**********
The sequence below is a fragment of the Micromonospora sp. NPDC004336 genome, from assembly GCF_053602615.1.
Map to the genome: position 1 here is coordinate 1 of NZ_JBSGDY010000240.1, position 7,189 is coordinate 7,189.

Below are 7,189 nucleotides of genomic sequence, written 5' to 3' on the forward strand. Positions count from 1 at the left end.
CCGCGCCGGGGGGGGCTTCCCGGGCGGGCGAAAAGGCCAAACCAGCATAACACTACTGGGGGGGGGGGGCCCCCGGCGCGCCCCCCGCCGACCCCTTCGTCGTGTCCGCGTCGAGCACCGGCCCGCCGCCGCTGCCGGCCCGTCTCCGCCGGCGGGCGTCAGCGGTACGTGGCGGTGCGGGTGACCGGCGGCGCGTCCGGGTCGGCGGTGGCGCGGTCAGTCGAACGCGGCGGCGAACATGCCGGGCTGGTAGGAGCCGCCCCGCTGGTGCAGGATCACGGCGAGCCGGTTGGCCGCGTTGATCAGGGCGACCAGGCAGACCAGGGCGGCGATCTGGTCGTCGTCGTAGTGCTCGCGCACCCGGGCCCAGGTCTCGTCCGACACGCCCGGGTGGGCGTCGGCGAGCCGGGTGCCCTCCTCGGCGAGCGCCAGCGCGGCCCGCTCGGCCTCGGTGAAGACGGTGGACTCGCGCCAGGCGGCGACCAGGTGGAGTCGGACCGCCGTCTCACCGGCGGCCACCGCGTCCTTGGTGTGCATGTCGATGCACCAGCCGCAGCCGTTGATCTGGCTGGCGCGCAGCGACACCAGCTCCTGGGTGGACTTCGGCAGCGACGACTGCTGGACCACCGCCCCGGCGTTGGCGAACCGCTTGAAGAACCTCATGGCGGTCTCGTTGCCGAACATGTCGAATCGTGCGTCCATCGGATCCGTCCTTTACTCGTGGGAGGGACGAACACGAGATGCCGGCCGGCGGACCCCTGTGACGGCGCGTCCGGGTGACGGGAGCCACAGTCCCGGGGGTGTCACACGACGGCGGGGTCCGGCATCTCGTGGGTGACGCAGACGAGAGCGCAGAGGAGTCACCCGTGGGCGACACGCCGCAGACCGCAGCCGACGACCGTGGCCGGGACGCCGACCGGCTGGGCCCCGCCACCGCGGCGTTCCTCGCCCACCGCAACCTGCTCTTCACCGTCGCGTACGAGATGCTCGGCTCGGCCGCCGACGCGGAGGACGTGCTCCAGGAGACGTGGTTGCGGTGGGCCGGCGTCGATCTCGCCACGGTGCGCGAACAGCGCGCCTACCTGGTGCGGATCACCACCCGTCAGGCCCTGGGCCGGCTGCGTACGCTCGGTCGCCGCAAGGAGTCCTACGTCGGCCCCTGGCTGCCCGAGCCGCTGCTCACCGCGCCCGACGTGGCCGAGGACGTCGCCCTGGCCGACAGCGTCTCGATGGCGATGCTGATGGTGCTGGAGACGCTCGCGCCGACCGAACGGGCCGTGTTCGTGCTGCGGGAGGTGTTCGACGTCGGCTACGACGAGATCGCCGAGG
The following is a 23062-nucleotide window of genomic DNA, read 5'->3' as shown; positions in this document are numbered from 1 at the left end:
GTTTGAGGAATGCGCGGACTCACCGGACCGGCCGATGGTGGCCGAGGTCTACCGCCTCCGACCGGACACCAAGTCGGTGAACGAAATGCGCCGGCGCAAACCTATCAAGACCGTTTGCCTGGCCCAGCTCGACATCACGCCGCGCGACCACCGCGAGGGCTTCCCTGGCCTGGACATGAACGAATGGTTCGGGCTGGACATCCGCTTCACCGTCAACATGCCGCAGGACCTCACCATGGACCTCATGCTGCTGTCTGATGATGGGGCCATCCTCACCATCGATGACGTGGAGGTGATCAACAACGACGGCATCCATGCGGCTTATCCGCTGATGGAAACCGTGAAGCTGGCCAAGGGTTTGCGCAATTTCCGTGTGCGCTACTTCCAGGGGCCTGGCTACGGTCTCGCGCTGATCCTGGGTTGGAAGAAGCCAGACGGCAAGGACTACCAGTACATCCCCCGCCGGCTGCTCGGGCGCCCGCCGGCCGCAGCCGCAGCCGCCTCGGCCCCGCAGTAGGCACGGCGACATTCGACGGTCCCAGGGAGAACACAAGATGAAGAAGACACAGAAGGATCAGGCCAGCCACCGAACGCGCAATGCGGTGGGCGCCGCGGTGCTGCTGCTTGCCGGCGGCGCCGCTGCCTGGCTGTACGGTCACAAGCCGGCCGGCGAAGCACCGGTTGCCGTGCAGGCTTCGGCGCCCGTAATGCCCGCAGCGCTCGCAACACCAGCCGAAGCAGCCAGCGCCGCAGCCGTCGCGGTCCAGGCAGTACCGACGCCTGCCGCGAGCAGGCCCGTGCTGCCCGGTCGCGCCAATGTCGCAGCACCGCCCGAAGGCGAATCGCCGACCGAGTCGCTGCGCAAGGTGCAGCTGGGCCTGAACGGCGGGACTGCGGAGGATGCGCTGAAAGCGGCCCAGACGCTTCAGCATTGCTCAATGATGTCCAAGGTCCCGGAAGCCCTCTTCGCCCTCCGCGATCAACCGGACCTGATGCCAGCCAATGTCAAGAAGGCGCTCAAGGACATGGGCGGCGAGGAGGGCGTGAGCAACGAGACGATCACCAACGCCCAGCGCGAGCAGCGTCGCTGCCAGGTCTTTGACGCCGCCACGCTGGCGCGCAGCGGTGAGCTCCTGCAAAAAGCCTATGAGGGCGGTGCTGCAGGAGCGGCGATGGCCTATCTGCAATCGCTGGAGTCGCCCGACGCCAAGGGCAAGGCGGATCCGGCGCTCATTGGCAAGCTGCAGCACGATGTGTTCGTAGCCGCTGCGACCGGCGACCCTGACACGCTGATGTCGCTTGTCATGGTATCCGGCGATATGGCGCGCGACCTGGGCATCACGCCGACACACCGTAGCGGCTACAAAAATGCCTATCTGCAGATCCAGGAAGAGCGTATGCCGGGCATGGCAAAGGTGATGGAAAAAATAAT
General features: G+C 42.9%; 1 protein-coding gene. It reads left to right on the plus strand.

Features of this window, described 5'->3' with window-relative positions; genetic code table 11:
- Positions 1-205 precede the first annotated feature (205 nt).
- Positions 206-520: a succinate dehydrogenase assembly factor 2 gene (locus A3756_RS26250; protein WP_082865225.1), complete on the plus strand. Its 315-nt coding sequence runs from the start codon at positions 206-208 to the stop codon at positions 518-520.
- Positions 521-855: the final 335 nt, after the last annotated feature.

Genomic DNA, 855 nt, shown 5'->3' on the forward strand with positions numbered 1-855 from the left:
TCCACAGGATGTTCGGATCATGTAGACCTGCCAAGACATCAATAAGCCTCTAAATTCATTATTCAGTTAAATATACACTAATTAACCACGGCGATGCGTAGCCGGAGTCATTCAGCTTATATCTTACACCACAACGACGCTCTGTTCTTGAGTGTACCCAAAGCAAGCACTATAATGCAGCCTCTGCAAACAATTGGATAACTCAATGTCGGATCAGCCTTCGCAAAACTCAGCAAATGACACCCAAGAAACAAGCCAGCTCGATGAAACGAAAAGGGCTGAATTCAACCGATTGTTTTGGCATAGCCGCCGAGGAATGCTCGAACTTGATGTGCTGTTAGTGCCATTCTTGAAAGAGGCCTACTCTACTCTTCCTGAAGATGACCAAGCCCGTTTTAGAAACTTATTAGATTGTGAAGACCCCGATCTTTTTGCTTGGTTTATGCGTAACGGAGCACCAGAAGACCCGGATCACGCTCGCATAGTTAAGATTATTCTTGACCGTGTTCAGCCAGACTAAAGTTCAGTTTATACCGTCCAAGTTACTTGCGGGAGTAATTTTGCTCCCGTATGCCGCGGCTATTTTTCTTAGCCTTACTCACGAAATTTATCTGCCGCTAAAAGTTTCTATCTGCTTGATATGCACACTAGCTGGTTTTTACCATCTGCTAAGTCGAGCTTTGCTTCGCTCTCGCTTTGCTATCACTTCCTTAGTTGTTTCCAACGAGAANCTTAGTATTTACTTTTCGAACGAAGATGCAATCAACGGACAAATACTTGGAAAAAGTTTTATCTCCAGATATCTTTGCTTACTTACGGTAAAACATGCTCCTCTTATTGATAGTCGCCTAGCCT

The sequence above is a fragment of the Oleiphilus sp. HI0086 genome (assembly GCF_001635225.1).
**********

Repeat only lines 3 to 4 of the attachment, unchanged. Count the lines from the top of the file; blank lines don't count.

Below are 7,189 nucleotides of genomic sequence, written 5' to 3' on the forward strand. Positions count from 1 at the left end.
CCGCGCCGGGGGGGGCTTCCCGGGCGGGCGAAAAGGCCAAACCAGCATAACACTACTGGGGGGGGGGGGCCCCCGGCGCGCCCCCCGCCGACCCCTTCGTCGTGTCCGCGTCGAGCACCGGCCCGCCGCCGCTGCCGGCCCGTCTCCGCCGGCGGGCGTCAGCGGTACGTGGCGGTGCGGGTGACCGGCGGCGCGTCCGGGTCGGCGGTGGCGCGGTCAGTCGAACGCGGCGGCGAACATGCCGGGCTGGTAGGAGCCGCCCCGCTGGTGCAGGATCACGGCGAGCCGGTTGGCCGCGTTGATCAGGGCGACCAGGCAGACCAGGGCGGCGATCTGGTCGTCGTCGTAGTGCTCGCGCACCCGGGCCCAGGTCTCGTCCGACACGCCCGGGTGGGCGTCGGCGAGCCGGGTGCCCTCCTCGGCGAGCGCCAGCGCGGCCCGCTCGGCCTCGGTGAAGACGGTGGACTCGCGCCAGGCGGCGACCAGGTGGAGTCGGACCGCCGTCTCACCGGCGGCCACCGCGTCCTTGGTGTGCATGTCGATGCACCAGCCGCAGCCGTTGATCTGGCTGGCGCGCAGCGACACCAGCTCCTGGGTGGACTTCGGCAGCGACGACTGCTGGACCACCGCCCCGGCGTTGGCGAACCGCTTGAAGAACCTCATGGCGGTCTCGTTGCCGAACATGTCGAATCGTGCGTCCATCGGATCCGTCCTTTACTCGTGGGAGGGACGAACACGAGATGCCGGCCGGCGGACCCCTGTGACGGCGCGTCCGGGTGACGGGAGCCACAGTCCCGGGGGTGTCACACGACGGCGGGGTCCGGCATCTCGTGGGTGACGCAGACGAGAGCGCAGAGGAGTCACCCGTGGGCGACACGCCGCAGACCGCAGCCGACGACCGTGGCCGGGACGCCGACCGGCTGGGCCCCGCCACCGCGGCGTTCCTCGCCCACCGCAACCTGCTCTTCACCGTCGCGTACGAGATGCTCGGCTCGGCCGCCGACGCGGAGGACGTGCTCCAGGAGACGTGGTTGCGGTGGGCCGGCGTCGATCTCGCCACGGTGCGCGAACAGCGCGCCTACCTGGTGCGGATCACCACCCGTCAGGCCCTGGGCCGGCTGCGTACGCTCGGTCGCCGCAAGGAGTCCTACGTCGGCCCCTGGCTGCCCGAGCCGCTGCTCACCGCGCCCGACGTGGCCGAGGACGTCGCCCTGGCCGACAGCGTCTCGATGGCGATGCTGATGGTGCTGGAGACGCTCGCGCCGACCGAACGGGCCGTGTTCGTGCTGCGGGAGGTGTTCGACGTCGGCTACGACGAGATCGCCGAGG